But back to 2018 for a moment. I had to let go of two people I never thought I would – two ladies who held such a profound psychological place in my life because they could always be counted upon to buoy me up when I slid into despair. So, what happened? Well, at the beginning of 2018, every theatre in Australia rejected my work and when that happened these two women dropped me. It was odd because they had both supported me through years of rejections and successes and I had supported them. But for some reason last year’s early rejections hit them hard, so hard they could no longer weather my storms. One of them actually blamed me for Australia’s failure to recognise my talent and persistence. She said there was something lurking in my mind, or worse, my soul – an unfinished story from a long ago life or a childhood event I wasn’t facing and it was permeating all my relationships and poisoning my professional chances. Sounded like bullshit to me. My feeling was that she couldn’t face doing the hard yards in her own artistic career and was projecting her impatience onto me. The other lady just hit her usual quit-by date and has since demonstrated an equal lack of commitment to other artistic friends.
True, I missed their enthusiasm and the pep-talks and the your-so-brilliant-it’s-just-a-matter-of-time-before-you’re-famous memes, but in truth, I don’t miss them. Their heightened energy and pronouncements of easy success was highly addictive and frankly, unreal, and their promises left me swirling on an unpredictable tide.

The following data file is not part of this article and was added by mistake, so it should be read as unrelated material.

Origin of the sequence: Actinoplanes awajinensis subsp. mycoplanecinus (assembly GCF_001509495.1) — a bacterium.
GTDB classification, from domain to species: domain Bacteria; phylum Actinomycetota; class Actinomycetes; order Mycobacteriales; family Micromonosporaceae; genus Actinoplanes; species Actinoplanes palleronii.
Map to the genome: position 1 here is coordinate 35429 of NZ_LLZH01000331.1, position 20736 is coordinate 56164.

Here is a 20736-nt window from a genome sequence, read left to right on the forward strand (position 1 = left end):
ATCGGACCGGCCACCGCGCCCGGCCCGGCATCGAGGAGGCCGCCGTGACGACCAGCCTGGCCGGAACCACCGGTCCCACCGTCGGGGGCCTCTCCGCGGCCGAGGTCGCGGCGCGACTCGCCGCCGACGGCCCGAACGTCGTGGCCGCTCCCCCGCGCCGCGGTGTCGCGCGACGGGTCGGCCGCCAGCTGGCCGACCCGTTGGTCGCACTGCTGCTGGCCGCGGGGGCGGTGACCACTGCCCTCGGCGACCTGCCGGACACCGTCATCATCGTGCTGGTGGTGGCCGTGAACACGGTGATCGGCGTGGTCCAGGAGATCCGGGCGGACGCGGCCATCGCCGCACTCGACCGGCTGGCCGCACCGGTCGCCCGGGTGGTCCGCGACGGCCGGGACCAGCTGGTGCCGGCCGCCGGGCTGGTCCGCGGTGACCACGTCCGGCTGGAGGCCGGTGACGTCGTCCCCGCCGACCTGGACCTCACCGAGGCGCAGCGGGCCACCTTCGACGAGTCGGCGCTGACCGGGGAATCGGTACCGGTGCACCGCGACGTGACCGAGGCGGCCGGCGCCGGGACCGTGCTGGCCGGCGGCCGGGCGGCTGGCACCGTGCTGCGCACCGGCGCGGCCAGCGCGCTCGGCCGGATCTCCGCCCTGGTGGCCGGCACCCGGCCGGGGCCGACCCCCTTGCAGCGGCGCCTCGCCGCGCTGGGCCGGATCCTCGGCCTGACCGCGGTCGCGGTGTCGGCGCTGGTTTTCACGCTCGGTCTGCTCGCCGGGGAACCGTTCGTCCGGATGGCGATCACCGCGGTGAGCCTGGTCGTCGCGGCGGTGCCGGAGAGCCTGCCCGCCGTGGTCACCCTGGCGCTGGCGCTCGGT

I wonder what they would say if they knew that within a month of their leaving my life I received two positive offers? One from a composer who is ready to complete and workshop a musical we almost finished five years ago, the other from a Scottish director asking if she could produce my musical, FRED and direct CATCH THE MOON, MARY as both a play and a film.
What happened to my lurking karma from a past life and my suppressed childhood memory? Or do these things not apply with international or interstate exchanges?
So, I have let go of two friends who are no longer a good fit. I wish them well and lament that they will learn slowly that success and indeed, life, has no easy roads worth taking. There is always a toll and it’s usually paid later. The hard road is long and steep but oh, the view and the mental fitness achieved through endurance and effort. There is no view on the flat easy road. What people find is it goes nowhere you haven’t already been.
So, 2019. There is a wedding mid-year in Provence and after that two weeks in Paris. I hope to meet up with London friends and consolidate more projects and ideas. By mid-year I should have another musical completed and ready to show my agent and a good portfolio of completed musicals and a new manuscript. So, whilst success is being elusive and drawn-out I will not be caught on the hop when it does arrive, overnight! To support my new-found success I will have five musicals ready for workshop and/or production and to support my debut novel, Catch the Moon, Mary I have Fields of Grace, an elegant and charming novel with sufficient gravitas to delight the readers of Catch the Moon, Mary who loved its vitality and originality. My voice is still there in Fields of Grace albeit singing a different song. I am not one of those writers who could endure writing the same story over and over again to sate the greed of a publisher. My relationship is with my readers, present and future, who will find in my words, emotional resonance and spiritual connection.
They will sigh and know, this is what a life built on faith looks like.